- With Eskom seemingly permanently perched on the brink of some imminent disaster, the Democratic Alliance has laid out the details of their plan for the entity
- With debts surpassing the R400 billion mark and another bill to the tune of R36 billion for maintenance work at the Kusile Power Plant, the power behemoth could do with a sense of direction
- Briefly.co.za takes a look at what the leading opposition party feels should be done with one of the more troublesome entities in the state's possession
Eskom has become synonymous with catastrophe, with their financial woes intensifying as 2019 nears the halfway mark.
With the entity's CEO, Phakamani Habebe, resigning over the course of the weekend, it seems as if there is no end in sight.
Natasha Mazzone, the Democratic Alliance's shadow for the Minister of Public Enterprises, has laid out what the opposition party thinks should be done.
Mazzone revealed that the party intends to re-table the Cheaper Energy Bill, hoping to gain National Assembly's approval in the first step towards privatising the entity:
“Eskom’s monopolistic stranglehold on electricity production and distribution must be broken. The DA has a plan to stabilise and secure South Africa’s power supply and that is contained in our Cheaper Energy Bill, which will be re-tabled in Parliament.”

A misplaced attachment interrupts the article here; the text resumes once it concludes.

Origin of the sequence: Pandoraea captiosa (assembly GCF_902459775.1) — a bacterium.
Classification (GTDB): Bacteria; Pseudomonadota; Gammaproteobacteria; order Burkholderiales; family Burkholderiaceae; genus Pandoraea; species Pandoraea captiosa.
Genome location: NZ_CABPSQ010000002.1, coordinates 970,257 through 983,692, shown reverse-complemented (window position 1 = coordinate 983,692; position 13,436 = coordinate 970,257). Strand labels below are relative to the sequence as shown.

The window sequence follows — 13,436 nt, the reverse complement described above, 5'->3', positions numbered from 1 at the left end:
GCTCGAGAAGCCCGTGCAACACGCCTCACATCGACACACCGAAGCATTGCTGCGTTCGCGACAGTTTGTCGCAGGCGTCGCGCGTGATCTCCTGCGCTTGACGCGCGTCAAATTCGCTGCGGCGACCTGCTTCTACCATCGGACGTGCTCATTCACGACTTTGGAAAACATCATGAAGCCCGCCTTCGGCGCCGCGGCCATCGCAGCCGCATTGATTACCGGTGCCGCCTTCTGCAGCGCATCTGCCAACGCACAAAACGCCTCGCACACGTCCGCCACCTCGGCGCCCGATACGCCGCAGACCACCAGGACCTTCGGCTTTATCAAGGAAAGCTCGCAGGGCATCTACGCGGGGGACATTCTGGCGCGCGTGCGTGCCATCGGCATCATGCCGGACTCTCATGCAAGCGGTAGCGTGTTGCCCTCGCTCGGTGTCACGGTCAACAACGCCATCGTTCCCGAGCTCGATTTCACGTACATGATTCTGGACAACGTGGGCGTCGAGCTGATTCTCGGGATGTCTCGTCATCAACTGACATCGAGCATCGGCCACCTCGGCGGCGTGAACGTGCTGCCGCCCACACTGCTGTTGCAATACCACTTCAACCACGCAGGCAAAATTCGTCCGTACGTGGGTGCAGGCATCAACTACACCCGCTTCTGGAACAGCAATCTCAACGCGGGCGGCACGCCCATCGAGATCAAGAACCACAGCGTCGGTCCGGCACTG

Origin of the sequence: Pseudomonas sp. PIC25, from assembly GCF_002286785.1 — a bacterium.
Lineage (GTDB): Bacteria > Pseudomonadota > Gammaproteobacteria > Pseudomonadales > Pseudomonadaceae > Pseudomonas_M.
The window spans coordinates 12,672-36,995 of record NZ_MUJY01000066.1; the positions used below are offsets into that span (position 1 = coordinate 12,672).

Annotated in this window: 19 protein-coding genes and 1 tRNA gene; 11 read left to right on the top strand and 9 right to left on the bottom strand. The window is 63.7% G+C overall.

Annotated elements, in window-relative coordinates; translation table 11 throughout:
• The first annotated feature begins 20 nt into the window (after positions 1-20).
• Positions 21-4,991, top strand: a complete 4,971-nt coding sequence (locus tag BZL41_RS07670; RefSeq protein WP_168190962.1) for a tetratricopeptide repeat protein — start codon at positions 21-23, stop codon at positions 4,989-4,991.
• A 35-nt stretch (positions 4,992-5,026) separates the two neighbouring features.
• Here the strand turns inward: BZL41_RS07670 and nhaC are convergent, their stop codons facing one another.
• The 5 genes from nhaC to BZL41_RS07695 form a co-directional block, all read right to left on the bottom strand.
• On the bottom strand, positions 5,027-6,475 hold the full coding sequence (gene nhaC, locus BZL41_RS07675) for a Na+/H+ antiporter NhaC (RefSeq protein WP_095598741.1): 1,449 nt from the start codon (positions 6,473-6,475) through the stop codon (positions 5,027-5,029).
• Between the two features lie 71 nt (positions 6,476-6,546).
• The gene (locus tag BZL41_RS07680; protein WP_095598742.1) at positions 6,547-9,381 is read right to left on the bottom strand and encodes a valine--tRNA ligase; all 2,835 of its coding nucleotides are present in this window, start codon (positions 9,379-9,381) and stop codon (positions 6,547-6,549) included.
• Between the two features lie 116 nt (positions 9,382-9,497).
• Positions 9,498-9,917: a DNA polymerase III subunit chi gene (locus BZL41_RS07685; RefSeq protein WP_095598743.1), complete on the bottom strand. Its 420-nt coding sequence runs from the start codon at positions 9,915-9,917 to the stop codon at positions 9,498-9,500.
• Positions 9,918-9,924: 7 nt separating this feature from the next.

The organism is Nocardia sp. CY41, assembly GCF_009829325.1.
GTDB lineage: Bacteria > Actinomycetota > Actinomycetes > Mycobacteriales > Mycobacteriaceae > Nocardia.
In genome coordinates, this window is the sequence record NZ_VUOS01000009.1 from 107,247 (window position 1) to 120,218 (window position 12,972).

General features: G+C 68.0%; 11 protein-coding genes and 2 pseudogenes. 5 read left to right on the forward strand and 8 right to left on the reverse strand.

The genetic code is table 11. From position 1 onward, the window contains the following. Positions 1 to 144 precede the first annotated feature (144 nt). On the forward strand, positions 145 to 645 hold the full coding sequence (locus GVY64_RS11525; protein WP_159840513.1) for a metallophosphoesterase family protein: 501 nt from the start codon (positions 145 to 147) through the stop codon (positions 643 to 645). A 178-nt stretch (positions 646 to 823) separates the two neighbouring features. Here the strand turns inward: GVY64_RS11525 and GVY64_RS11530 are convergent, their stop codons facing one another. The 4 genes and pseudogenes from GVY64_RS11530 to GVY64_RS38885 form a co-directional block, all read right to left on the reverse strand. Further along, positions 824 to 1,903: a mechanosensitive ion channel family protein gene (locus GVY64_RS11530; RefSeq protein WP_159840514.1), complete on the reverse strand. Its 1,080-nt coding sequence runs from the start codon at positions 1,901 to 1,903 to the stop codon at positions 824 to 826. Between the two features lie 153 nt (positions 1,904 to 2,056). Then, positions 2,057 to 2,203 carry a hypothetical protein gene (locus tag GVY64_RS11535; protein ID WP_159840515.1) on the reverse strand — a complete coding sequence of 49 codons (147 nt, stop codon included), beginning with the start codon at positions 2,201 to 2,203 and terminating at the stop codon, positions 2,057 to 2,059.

The bill aims to break Eskom into two different entities, namely generation and distribution. This, according to Mazzone, would reduce the cost of electricity, bring in competition and ensure that South Africa is no longer forced to foot the bill for 'the corruption which has taken place at Eskom'.
Mazzone further explained that privatisation can take place after the proposed split. The bill aims to pit Eskom's generation side against independent power producers in the hope of creating competition and, as a result, affordable electricity for SA, reports The South African.
The party has called on Parliament speaker Thandi Modise, asking for an urgent debate over the crisis. The DA will now re-submit their bill and garner support from other political parties. However, with the ANC and EFF against privatisation, Mazzone has her work cut out for her.
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